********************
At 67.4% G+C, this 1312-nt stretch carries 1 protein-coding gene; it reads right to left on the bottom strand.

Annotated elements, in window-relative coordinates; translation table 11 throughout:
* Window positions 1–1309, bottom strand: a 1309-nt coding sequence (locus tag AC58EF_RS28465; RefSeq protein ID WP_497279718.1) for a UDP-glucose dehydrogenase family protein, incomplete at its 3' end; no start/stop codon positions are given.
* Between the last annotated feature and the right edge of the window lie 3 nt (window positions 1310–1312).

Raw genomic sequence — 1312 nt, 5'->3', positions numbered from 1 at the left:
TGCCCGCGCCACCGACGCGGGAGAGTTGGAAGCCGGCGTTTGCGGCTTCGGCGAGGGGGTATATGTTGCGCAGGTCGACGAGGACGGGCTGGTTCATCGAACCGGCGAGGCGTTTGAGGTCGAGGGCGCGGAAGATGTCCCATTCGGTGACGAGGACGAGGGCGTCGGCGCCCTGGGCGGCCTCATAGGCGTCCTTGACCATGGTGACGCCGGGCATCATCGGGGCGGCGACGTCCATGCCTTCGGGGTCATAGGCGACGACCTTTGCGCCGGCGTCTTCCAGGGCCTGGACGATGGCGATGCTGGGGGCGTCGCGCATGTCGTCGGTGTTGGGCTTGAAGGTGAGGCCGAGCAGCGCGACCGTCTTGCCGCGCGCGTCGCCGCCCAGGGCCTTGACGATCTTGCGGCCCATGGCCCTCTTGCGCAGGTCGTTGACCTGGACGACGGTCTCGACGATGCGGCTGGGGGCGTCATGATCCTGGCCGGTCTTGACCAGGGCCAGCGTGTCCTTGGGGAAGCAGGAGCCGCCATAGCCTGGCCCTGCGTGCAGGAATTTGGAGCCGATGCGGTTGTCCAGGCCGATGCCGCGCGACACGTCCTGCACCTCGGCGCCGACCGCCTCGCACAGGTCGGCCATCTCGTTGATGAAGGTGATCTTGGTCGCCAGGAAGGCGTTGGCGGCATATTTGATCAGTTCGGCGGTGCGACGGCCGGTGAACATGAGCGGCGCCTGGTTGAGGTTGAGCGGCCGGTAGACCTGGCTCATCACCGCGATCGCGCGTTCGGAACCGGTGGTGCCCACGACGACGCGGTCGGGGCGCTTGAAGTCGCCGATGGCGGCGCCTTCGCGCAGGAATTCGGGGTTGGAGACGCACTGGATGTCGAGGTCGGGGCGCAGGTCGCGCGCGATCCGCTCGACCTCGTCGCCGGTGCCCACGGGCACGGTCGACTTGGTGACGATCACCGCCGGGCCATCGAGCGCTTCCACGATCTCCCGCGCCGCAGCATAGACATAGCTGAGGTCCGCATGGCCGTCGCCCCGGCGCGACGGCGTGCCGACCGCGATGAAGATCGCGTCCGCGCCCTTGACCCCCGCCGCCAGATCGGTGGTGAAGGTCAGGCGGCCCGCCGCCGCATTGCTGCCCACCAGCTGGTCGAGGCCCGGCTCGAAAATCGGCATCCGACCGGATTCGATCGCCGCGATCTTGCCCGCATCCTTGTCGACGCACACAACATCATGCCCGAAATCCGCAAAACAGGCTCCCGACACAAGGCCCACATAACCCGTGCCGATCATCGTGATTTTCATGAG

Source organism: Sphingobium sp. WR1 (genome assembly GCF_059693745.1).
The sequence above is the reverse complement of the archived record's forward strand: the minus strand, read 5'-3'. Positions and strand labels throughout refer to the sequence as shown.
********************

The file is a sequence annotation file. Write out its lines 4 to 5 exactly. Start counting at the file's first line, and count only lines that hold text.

* Between the last annotated feature and the right edge of the window lie 3 nt (window positions 1310–1312).

Raw genomic sequence — 1312 nt, 5'->3', positions numbered from 1 at the left: